"Antioch has chosen to rise from the ashes of a horrible past into a more inclusive future." The effort includes a direct apology for the terror imposed on Chinese immigrants over the past century.
LAMAR THORPE: We know the pain of not having your government acknowledge and reconcile through forgiveness.
LAURA ANTHONY: It's a strong statement from the mayor of a small east-based city. An effort to acknowledge not only past wrongs, but also current injustices directed toward Asian-Americans.
LAMAR THORPE: So, therefore, we'll be advancing a resolution that officially apologizes on behalf of the city of Antioch for terrorizing Chinese immigrants in our community.
LAURA ANTHONY: Mayor Lamar Thorpe also announced a list of proposals designed to celebrate Asian-American history, like the building of the railroads and levees. But also expose darker realities like the underground tunnels where families took refuge or the burning of Antioch's Chinatown district in 1876.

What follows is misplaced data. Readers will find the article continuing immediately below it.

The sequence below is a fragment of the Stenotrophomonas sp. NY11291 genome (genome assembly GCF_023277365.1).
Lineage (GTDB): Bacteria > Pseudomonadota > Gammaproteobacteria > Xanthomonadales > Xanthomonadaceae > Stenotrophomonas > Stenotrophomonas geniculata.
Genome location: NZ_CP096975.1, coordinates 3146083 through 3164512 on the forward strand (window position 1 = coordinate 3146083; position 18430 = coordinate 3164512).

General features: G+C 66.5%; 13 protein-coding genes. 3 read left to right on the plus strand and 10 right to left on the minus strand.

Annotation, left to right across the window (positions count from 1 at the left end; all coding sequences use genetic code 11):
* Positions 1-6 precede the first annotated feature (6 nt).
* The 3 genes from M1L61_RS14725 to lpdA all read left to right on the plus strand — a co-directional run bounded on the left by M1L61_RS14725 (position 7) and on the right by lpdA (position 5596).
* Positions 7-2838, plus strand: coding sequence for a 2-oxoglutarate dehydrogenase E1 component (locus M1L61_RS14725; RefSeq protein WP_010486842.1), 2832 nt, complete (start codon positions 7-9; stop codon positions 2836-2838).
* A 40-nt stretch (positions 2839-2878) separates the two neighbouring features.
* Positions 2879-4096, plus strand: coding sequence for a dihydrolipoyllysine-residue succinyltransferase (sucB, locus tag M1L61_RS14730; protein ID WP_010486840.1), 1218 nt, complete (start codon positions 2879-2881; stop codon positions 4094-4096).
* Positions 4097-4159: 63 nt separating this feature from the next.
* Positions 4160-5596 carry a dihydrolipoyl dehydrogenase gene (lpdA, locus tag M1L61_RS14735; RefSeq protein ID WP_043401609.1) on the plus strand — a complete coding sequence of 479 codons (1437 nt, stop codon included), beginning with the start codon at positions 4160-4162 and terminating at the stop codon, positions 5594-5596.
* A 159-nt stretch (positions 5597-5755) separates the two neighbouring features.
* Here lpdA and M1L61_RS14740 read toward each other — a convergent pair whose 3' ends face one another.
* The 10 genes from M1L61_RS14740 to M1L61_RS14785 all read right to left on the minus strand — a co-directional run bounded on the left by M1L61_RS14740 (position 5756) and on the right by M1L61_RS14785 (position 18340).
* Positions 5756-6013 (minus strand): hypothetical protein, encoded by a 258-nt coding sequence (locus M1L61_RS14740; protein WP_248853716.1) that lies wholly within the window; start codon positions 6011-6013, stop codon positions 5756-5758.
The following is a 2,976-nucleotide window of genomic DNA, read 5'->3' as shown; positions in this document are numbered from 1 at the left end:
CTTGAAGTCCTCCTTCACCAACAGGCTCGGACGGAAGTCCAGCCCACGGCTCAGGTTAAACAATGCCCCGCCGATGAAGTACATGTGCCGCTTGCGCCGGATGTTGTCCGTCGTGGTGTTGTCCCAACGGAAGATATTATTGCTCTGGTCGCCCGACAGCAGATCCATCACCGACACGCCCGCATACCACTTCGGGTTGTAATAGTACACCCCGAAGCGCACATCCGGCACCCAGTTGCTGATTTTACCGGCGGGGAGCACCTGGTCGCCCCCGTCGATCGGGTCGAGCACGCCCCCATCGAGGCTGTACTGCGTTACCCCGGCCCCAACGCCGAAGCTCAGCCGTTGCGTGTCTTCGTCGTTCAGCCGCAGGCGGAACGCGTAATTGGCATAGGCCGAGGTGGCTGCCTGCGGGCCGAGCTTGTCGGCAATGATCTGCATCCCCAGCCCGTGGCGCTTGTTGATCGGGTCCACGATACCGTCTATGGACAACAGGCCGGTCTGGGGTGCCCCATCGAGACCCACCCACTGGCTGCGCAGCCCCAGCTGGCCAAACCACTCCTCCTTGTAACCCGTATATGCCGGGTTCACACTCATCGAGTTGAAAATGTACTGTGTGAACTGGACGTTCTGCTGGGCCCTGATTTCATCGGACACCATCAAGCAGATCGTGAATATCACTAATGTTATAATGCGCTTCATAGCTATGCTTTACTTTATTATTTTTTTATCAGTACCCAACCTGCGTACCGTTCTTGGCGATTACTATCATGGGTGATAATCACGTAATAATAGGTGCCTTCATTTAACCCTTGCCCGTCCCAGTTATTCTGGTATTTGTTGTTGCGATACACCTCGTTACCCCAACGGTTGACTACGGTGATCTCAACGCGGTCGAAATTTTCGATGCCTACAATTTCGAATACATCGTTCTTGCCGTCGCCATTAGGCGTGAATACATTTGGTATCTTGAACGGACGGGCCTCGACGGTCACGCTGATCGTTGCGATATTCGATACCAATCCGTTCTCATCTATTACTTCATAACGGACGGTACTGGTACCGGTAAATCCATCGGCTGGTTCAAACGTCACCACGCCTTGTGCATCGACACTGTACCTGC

TAMISHA TORRES-WALKER Antioch has chosen to rise from the ashes of a horrible past into a more inclusive future.
LAURA ANTHONY: City leaders want to create a new Chinatown historic district in this empty square, perhaps in the image of another delta town, Locke, which has preserved its historic district to this day. Another proposal would fund a permanent exhibit at the Antioch Museum.
JOY MOTTS: Memorializing difficult times and times of great celebration should be and frankly must be part of our story.
LAURA ANTHONY: One of the proposals involves getting young people in this community involved by having them help to paint murals on the sides of buildings like this one to commemorate the history of the Asian community.
ANDY LI: Now I hope we can treat each other equally, and we can be with the committee. We can all enjoy and feel safe.
LAURA ANTHONY: The money for the proposals would come from Antioch's general fund if the project is approved by the city council. In Antioch--